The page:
The game's basic setup won't surprise genre fans. The action takes place on Pandora, a mineral-rich planet that contains something more than ore. It also houses an ancient alien vault, and rumor says it contains boundless wealth or heretofore-unknown technological marvels. Those whisperings have drawn scads of intergalactic treasure seekers (a.k.a. Vault Hunters) to the dusty little planet like binge eaters to a Sizzler's salad bar. The first game ended with the protagonist opening the vault to discover not riches, but an eldritch horror with lots of tentacles and a taste for consuming worlds, which led to an understandably large battle.
Now fast-forward five years. The alien baddie is dead, a mysterious substance called Eridium has sprung up all over Pandora, and a new wave of Vault Hunters has once again begun to arrive, drawn by news of a second vault. But the intro reminds us that they aren't the only ones interested in finding out what's inside:
[Eridium's] appearance attracted many, including the Hyperion Corporation. They came to Pandora to mine Eridium and bring order to the savage planet. Through their excavations, Hyperion uncovered evidence of an even greater vault. Their leader vowed to find it, to use its power to civilize the borderlands once and for all.Hyperion's head is the suave, sociopathic Handsome Jack, and he plans to purge every Vault Hunter from Pandora by any means necessary.
Okay, okay, you can probably tell that Borderlands 2 doesn't go in big for story. The real emphasis is on shooting and looting. Major plot points get about as much screen time as Claptrap the beatboxing, dub-step composing robot. (The game's writers seem to have attended the annoying-is-funny school of humor, which means that most players will think that Claptrap needs to promptly perish in a fire.) But what story there is deserves discussion because of that trope I mentioned earlier, namely that the future corporations will be bigger, badder, and more powerful than actual governments. My first encounter with the convention came from William Gibson's early cyberpunk novels and short stories. In them, we encounter Ono-Sendai and Maas Biolabs, Hosaka and Tessier-Ashpool S.A., multi-national entities that dominate entire economies, possess their own armies, and engage in both clandestine and open warfare. Knowing Gibson's ideological commitments, it makes sense that he swelled private enterprise into something monstrous. But it makes no sense to grant the trope prima facie status in futuristic fiction. In fact, the science of profit seeking makes it virtually impossible.
In Basic Economics, Stanford University scholar Thomas Sowell catalogues a dizzying array of once-dominant companies that quickly faded into obscurity. The A&P grocery chain (once the largest in the U.S.) succumbed to Safeway's cost-cutting innovations, and Safeway has since largely fallen to the even thriftier Wal-Mart. Where The New York Daily Mirror once claimed a daily circulation of a million readers in 1949, it disappeared by 1963 due to the rise of television. In fact, it seems as though most print media may soon be supplanted by online content. Early 20th-century mail order retailer Montgomery Ward succumbed to Sears, which has since given ground to Amazon.com. Why do massive corporations tend to follow this pattern of expansion and extinction instead of rising into permanent power? Sowell explains:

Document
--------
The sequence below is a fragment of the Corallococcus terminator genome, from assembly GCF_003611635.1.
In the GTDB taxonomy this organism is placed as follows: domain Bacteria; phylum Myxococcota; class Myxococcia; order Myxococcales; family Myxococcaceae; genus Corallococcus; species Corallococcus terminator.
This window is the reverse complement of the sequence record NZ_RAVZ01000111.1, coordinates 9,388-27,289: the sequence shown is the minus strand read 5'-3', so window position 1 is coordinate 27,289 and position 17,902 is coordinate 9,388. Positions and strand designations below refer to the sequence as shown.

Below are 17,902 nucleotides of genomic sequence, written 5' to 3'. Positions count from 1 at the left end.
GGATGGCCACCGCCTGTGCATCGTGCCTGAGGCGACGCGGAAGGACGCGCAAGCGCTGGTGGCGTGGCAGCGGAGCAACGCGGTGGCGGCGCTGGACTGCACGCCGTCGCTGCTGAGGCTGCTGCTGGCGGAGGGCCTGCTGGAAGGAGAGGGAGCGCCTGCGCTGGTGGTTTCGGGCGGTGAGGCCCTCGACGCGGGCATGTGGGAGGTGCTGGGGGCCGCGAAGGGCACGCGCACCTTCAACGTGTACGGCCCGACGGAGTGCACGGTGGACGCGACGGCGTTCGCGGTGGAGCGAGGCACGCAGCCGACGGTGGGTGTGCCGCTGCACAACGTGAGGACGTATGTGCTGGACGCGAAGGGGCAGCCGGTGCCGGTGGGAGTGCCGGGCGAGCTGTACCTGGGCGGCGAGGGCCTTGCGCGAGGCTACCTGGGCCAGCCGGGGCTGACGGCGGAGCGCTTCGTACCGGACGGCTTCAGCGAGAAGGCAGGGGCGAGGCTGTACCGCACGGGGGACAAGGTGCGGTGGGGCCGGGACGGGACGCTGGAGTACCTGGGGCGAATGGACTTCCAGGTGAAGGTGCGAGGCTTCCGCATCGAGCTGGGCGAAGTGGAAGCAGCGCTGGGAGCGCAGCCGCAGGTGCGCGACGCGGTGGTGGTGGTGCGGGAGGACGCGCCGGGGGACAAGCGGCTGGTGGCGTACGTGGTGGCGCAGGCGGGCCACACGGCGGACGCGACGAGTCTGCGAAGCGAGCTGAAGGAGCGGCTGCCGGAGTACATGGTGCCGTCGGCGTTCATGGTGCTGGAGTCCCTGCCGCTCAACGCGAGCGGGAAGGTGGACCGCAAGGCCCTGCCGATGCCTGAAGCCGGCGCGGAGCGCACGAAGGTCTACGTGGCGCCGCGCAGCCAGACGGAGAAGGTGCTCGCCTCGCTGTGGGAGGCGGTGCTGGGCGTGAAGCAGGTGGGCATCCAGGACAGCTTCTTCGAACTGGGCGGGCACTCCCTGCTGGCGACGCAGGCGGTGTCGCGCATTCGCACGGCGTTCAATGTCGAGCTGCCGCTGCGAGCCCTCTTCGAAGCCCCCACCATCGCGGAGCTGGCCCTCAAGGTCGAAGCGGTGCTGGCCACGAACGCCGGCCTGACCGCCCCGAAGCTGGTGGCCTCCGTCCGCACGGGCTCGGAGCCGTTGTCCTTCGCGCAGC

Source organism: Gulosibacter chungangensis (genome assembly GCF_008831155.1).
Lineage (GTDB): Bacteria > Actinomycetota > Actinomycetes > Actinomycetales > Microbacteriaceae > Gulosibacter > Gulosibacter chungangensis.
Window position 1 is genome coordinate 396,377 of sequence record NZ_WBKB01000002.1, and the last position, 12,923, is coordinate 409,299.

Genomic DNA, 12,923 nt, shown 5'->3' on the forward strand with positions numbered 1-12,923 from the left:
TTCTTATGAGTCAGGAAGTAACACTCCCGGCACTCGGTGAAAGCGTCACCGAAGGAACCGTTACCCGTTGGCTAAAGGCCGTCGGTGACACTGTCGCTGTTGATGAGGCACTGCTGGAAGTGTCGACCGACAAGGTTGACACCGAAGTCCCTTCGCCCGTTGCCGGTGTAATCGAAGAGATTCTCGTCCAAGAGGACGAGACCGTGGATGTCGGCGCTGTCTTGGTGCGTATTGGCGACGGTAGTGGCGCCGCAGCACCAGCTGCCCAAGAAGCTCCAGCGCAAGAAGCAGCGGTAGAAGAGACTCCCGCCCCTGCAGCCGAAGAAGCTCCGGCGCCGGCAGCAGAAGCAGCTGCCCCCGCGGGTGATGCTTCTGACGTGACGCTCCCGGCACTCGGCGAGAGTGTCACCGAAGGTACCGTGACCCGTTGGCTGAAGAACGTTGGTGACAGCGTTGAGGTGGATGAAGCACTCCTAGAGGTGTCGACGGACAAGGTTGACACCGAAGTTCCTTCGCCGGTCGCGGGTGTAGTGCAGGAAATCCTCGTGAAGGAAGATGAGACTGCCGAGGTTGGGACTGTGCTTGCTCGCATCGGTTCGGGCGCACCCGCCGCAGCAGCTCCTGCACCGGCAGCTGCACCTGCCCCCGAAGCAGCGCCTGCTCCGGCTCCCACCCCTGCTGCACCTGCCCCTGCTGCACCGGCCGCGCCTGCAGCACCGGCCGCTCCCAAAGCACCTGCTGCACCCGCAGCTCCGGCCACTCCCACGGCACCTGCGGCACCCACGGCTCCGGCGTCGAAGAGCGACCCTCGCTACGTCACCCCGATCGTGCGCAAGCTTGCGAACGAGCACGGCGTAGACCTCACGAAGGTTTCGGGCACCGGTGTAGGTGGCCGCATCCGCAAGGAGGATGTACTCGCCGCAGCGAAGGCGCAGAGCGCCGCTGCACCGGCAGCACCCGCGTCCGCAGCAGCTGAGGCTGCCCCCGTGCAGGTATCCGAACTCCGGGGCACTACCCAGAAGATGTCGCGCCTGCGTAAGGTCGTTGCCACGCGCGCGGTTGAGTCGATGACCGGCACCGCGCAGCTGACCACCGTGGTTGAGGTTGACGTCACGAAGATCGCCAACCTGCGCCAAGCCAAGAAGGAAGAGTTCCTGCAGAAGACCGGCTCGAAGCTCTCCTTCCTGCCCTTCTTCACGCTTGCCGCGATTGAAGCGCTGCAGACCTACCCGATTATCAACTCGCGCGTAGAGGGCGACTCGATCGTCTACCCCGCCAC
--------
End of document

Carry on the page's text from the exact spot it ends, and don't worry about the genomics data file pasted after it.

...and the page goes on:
In short, although corporations may be thought of as big, impersonal and inscrutable institutions, they are ultimately run by human beings who all differ from one another and who all have shortcomings and make mistakes, as happens with economic enterprises in every kind of economic system and in countries around the world. Companies superbly adapted to a given set of conditions can be left behind when those conditions change suddenly and their competitors are quicker to respond. Sometimes the changes are technological, as in the computer industry, and sometimes these changes are social or economic.Size alone may prove a hindrance rather than a help, as Sowell points out in a latter discussion of economies of scale:
Economies of scale are only half the story. If economies of scale were the whole story, the question would then have to be asked: Why not produce cars in even more gigantic enterprises? If General Motors, Ford, and Chrysler all merged together, would they not be able to produce cars even more cheaply and thereby make more sales and profit than when they produce separately?See where I'm going with this? When corporations make money, the draw competitors to their field. Corporations are conglomerates of people, not independent intelligences. People make mistakes, and as you get more of them together, they tend to come to decisions slower. Knowledge is money in business, and a sluggish pace often equals decline. In getting bigger, companies often grow themselves right out of existence.
Probably not. There comes a point, in every business, beyond which the cost of producing a unit of output no longer declines as the amount of production increases. In fact, costs per unit actually rise after an enterprise becomes so huge that it is difficult to monitor and coordinate, when the right hand may not always know what the left hand is doing.
Then there's the question of motivation. All a corporation wants is to turn a profit. Even if it does so unethically, it has no interest in curtailing basic rights or murdering meddlers to "bring order to the savage planet" and to "use its power to civilize the borderlands." Time has shown that Choeung Ek and Perm-36 were not the work of corporations. They owe their grisly history to governments.
(Picture: CC 2012 by jit)